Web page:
To continue reading

Request your trial
6 cases
  • Democratic Party of Va. v. Brink
    • United States
    • U.S. District Court — Eastern District of Virginia
    • April 19, 2022
    ...burden on right to association); Libertarian Party of Va. v. Alcorn , 826 F.3d 708, 717 (4th Cir. 2016) (same); Nelson v. Warner , 12 F.4th 376, 390 (4th Cir. 2021) (finding that ballot ordering created modest burdens at best).23 The burden on the right to vote may be more problematic where......
  • Mecinas v. Hobbs
    • United States
    • U.S. Court of Appeals — Ninth Circuit
    • April 8, 2022
    ...because they were "subject to the ballot-ordering rule" and supported candidates "affected by" the law); see also Nelson v. Warner , 12 F.4th 376, 384 (4th Cir. 2021) (candidate had standing to challenge ballot order statute that "allegedly injure[d] his chances of being elected").Contrary ......
  • Conforti v. Hanlon
    • United States
    • U.S. District Court — District of New Jersey
    • May 31, 2022
    ...and conferring an unfair political advantage on certain candidates solely because of their partisan affiliation.”), Nelson v. Warner, 12 F.4th 376, 385 (4th Cir. 2021) (“Given the expert testimony credited by the district court that it was extremely likely that the primacy effect would have......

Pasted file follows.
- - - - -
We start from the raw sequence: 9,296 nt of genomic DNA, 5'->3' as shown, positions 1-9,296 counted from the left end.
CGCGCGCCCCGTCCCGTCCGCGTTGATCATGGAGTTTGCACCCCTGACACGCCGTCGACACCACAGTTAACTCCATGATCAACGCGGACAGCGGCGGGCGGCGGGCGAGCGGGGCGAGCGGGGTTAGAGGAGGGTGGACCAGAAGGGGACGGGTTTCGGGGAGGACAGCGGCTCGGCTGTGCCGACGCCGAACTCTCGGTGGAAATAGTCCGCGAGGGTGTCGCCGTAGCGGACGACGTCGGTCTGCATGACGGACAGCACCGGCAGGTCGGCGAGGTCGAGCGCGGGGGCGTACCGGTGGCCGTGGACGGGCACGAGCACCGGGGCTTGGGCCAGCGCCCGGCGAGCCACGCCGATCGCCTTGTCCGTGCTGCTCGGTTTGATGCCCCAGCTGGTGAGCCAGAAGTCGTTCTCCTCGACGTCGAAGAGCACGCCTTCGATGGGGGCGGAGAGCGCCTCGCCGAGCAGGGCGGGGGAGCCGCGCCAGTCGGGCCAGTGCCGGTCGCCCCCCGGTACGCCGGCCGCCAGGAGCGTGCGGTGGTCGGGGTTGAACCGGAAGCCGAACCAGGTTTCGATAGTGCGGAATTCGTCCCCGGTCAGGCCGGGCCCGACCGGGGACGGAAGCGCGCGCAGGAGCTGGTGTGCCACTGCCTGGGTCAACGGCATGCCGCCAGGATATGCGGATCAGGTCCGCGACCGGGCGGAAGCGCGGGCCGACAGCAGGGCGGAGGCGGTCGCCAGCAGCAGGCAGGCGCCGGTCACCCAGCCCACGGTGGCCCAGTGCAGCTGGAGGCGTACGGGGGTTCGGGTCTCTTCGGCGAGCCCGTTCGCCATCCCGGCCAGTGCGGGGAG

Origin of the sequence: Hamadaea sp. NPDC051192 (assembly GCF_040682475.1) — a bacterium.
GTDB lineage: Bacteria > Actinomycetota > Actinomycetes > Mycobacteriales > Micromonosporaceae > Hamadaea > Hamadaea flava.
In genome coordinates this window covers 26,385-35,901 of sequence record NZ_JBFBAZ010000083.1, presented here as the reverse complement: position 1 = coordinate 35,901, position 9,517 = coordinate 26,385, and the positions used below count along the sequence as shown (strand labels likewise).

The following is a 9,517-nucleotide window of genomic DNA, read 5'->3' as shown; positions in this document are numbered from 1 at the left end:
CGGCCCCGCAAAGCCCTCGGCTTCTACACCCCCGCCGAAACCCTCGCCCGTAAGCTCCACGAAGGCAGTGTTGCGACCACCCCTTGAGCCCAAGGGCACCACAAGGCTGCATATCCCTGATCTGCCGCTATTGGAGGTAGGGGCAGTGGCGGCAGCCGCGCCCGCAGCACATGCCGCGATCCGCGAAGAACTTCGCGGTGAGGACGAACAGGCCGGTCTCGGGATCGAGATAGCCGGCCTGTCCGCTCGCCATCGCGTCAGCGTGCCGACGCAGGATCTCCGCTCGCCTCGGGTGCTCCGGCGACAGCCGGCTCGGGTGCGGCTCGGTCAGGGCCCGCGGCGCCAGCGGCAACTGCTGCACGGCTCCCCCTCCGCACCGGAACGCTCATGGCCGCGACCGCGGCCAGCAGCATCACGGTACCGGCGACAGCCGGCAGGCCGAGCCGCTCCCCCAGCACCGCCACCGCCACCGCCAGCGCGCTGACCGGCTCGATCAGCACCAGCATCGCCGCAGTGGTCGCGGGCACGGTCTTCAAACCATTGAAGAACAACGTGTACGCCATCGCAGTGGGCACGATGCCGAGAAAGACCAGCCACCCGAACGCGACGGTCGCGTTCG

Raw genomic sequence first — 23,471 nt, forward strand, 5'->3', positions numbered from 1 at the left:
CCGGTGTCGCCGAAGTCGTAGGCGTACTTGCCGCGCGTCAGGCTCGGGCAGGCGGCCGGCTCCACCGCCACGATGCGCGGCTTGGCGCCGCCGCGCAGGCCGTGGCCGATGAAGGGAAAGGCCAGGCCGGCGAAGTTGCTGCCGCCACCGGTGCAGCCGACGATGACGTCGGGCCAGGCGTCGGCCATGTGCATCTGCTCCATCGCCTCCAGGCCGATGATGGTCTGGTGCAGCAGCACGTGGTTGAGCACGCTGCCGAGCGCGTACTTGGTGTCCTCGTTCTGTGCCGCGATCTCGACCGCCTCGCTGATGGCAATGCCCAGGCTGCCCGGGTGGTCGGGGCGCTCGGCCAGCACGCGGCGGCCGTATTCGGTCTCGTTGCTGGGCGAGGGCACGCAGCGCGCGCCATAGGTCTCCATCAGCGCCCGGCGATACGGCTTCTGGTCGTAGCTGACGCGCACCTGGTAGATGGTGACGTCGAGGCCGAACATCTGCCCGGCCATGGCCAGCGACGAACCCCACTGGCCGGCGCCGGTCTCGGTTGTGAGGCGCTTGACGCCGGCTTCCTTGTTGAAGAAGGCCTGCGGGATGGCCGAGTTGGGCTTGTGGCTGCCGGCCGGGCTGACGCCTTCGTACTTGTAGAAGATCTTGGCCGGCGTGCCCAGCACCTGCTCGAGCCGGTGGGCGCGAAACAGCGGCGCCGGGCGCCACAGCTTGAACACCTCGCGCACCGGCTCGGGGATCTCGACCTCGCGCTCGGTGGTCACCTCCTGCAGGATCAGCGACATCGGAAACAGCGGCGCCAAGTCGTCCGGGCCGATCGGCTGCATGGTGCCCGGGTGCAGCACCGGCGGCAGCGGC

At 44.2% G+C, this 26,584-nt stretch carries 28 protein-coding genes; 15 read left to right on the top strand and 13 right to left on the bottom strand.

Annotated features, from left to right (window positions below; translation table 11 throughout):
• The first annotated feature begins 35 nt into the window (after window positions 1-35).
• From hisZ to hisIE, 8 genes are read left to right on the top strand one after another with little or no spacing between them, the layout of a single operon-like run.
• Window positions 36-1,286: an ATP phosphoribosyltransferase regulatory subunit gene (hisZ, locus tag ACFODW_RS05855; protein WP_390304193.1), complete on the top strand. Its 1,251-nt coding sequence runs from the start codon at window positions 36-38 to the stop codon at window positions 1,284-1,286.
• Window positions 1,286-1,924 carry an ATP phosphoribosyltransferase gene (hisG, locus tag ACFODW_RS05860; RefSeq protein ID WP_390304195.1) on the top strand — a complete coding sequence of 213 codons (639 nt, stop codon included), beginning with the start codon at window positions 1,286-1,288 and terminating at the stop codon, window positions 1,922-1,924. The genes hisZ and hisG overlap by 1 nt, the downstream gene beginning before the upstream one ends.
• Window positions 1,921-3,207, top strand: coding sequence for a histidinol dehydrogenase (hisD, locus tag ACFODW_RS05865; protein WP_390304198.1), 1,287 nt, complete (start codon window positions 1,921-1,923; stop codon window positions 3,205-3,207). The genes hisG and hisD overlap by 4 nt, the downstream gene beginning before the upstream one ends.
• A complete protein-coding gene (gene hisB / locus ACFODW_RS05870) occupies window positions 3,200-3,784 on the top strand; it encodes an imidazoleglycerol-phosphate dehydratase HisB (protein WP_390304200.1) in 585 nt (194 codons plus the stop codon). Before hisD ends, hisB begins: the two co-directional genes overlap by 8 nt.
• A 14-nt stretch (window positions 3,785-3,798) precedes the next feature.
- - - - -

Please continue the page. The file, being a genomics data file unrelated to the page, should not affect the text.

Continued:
• Kadel v. Folwell
    • United States
    • U.S. District Court — Middle District of North Carolina
    • June 10, 2022
    ...correctly contend, however, there is no “ministerial” exception to the standing doctrine. (ECF No. 187 at 12 (citing Nelson v. Warner, 12 F.4th 376, 385 (4th Cir. 2021)).) In Nelson, the Fourth Circuit held that candidates who were placed second on election ballots based on party affiliatio......
  • Request a trial to view additional results
1 books & journal articles

VLEX uses login cookies to provide you with a better browsing experience. If you click on 'Accept' or continue browsing this site we consider that you accept our cookie policy. ACCEPT